Precision Medicine and Clinical Trials

In many cases, clinical trials offer the most hope for people with brain and spine tumors. The Brain and Spine Institute ranks among the top 10 centers in the country in clinical trials for primary brain tumors, including studies evaluating new devices, innovative immunotherapies, gene therapy, and novel anticancer drugs.

The treatment of brain tumors has been a clinical challenge, with many anticancer drugs unable to penetrate tumor tissue, and tumors eventually becoming resistant to those that do. For many patients with brain and spine tumors, therefore, the greatest hope for effective treatment lies in clinical trials of investigational therapies—including those that target the molecular abnormalities driving cancer growth.

We perform a genomic analysis of each patient’s brain tumor, yielding information we use to choose the most effective treatment and the best clinical trial. Your team will match you with the clinical trial that is best for you. We also maintain a brain tumor tissue bank—a rich resource for investigators seeking to better understand the biology of cancer development and to identify new avenues of attack to improve outcomes for people with brain tumors everywhere.

High study enrollment
Eighty percent of our patients with primary brain tumors participate in clinical trials—50 times higher than the national average.

Early-phase clinical trials
The Brain and Spine Institute has its own program of Phase I clinical trials, offering opportunities to receive novel therapies being evaluated for the first time in patients.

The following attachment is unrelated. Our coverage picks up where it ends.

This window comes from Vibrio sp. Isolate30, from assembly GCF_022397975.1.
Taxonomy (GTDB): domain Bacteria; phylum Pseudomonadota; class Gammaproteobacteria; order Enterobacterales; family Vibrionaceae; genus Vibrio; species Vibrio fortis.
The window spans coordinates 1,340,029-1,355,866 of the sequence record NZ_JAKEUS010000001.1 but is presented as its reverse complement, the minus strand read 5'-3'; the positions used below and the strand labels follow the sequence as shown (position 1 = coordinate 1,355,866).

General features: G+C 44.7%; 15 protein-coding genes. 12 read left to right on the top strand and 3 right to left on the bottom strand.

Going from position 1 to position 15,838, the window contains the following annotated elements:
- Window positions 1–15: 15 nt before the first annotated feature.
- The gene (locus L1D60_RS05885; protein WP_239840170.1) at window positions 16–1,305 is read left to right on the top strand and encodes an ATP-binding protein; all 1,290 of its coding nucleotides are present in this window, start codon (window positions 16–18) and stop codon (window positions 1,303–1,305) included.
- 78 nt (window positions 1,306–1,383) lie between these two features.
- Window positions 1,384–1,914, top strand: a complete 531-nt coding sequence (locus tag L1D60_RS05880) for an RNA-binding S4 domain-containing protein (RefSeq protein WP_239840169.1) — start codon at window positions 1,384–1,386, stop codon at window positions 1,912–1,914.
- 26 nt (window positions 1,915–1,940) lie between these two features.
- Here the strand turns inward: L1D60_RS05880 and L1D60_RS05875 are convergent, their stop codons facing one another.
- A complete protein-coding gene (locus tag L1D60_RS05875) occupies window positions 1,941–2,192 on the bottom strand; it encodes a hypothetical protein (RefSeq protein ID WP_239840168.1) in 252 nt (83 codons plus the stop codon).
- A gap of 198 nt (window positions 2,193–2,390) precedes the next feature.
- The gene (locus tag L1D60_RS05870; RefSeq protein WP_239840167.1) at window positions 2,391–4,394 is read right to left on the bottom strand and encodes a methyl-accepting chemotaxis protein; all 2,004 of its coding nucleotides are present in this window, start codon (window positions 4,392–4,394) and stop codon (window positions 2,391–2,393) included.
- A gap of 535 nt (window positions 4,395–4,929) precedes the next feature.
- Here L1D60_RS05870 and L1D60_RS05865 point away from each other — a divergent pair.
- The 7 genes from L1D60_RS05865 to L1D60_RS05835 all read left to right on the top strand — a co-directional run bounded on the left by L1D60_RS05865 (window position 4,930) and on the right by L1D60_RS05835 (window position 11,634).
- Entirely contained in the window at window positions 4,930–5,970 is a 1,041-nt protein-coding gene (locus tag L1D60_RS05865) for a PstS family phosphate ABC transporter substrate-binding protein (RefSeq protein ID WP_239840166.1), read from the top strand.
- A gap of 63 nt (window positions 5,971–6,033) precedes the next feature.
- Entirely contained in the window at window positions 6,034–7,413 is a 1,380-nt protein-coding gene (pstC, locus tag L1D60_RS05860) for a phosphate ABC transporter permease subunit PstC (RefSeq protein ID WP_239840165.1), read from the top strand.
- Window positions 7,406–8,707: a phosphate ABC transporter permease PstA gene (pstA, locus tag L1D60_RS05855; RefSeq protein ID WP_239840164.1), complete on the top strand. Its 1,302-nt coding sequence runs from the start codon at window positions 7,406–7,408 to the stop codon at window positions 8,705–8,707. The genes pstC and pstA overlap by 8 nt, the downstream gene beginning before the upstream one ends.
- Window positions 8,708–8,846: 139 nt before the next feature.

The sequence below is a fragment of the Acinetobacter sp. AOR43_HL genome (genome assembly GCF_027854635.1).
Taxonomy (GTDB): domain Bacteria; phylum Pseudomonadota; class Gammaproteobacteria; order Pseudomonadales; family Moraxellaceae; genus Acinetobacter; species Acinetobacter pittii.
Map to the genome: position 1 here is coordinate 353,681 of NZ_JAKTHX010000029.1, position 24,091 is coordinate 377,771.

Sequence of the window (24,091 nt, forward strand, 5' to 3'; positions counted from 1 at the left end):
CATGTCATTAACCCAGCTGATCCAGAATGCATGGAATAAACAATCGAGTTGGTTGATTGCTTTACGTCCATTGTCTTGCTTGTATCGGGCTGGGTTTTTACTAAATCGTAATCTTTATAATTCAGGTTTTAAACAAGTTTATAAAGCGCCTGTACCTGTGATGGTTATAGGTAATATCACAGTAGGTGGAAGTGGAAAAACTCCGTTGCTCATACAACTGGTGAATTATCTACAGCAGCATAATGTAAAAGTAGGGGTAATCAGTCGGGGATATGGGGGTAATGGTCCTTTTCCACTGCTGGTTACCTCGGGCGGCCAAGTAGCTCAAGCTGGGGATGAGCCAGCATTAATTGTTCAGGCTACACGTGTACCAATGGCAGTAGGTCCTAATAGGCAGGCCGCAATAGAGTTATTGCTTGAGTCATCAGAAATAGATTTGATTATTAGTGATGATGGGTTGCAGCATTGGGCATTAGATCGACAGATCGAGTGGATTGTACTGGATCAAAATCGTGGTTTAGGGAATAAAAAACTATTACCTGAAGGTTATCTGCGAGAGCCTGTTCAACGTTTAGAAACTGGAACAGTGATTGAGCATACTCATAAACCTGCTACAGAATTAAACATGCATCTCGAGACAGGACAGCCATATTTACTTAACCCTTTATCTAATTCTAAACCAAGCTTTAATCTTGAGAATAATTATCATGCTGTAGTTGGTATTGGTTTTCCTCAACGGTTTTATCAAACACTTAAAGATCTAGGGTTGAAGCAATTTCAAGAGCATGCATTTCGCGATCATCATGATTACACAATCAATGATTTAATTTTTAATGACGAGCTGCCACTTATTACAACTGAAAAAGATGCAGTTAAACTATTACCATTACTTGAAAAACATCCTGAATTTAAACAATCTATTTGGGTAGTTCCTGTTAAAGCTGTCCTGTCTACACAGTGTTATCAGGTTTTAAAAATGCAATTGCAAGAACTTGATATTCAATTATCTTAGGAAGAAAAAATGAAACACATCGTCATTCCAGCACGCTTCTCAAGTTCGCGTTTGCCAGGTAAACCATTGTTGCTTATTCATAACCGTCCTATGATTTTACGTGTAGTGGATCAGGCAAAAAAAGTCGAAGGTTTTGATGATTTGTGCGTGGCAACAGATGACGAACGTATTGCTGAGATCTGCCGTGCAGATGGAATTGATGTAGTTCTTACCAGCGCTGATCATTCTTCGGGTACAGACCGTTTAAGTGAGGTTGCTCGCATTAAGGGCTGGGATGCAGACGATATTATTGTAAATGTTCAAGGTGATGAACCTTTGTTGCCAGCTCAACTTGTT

National collaboration
We are a main member institution in ALLIANCE, a collaborative of the National Cancer Institute. Your care team will let you know of your eligibility for a clinical trial.

Clinical Trials

An Advanced Approach to Brain Tumor Surgery

The ideal treatment for a brain tumor involves removing all of the cancerous tissue. Sometimes this is not possible—either because the tumor is not accessible, or because it lies near parts of the brain responsible for speech, sight, and other vital functions. In the latter case, JTCC neurosurgeons use “neurophysiological mapping” to pinpoint which parts of the brain control those functions and should remain in place, and which tumor tissue can be safely removed. They accomplish this by stimulating those parts of the brain during surgery, and operating around functional areas once they are identified. Sometimes the patient is awake during this process, while in other cases it can be completed while the patient is sedated.

Neurophysiological monitoring is one of a suite of techniques our doctors use in the operating room to refine brain tumor surgery. Intraoperative ultrasound, fluorescent dyes, and sophisticated navigation systems enable our surgeons to distinguish tumor tissue from normal tissue, making surgery as precise as possible. Our neurosurgeons are also refining the use of magnetic resonance (MR)-guided “laser interstitial thermal therapy,” in which extreme heat given through a thermal probe is used to kill brain tumor. Real-time MR imaging allows the surgeon to see where tumor tissue has died. Novel approaches such as these are transforming the surgical treatment of brain tumors in ways never achieved before.